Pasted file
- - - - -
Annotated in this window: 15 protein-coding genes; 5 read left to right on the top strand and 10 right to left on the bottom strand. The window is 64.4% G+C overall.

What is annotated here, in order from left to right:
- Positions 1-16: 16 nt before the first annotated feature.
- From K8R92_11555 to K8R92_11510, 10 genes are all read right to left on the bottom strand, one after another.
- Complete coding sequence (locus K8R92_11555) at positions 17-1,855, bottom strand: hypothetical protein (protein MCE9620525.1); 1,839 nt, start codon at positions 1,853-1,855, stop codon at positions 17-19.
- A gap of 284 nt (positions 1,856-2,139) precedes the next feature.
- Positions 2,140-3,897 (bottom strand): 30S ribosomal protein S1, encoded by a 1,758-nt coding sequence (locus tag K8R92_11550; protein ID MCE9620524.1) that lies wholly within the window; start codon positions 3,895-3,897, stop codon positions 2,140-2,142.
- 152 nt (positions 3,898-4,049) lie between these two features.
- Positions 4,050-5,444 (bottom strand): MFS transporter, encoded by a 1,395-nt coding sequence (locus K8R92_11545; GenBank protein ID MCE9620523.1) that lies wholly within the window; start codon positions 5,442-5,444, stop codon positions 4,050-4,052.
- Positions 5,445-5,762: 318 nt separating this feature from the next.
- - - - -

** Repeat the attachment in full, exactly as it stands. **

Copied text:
Annotated in this window: 15 protein-coding genes; 5 read left to right on the top strand and 10 right to left on the bottom strand. The window is 64.4% G+C overall.

What is annotated here, in order from left to right:
- Positions 1-16: 16 nt before the first annotated feature.
- From K8R92_11555 to K8R92_11510, 10 genes are all read right to left on the bottom strand, one after another.
- Complete coding sequence (locus K8R92_11555) at positions 17-1,855, bottom strand: hypothetical protein (protein MCE9620525.1); 1,839 nt, start codon at positions 1,853-1,855, stop codon at positions 17-19.
- A gap of 284 nt (positions 1,856-2,139) precedes the next feature.
- Positions 2,140-3,897 (bottom strand): 30S ribosomal protein S1, encoded by a 1,758-nt coding sequence (locus tag K8R92_11550; protein ID MCE9620524.1) that lies wholly within the window; start codon positions 3,895-3,897, stop codon positions 2,140-2,142.
- 152 nt (positions 3,898-4,049) lie between these two features.
- Positions 4,050-5,444 (bottom strand): MFS transporter, encoded by a 1,395-nt coding sequence (locus K8R92_11545; GenBank protein ID MCE9620523.1) that lies wholly within the window; start codon positions 5,442-5,444, stop codon positions 4,050-4,052.
- Positions 5,445-5,762: 318 nt separating this feature from the next.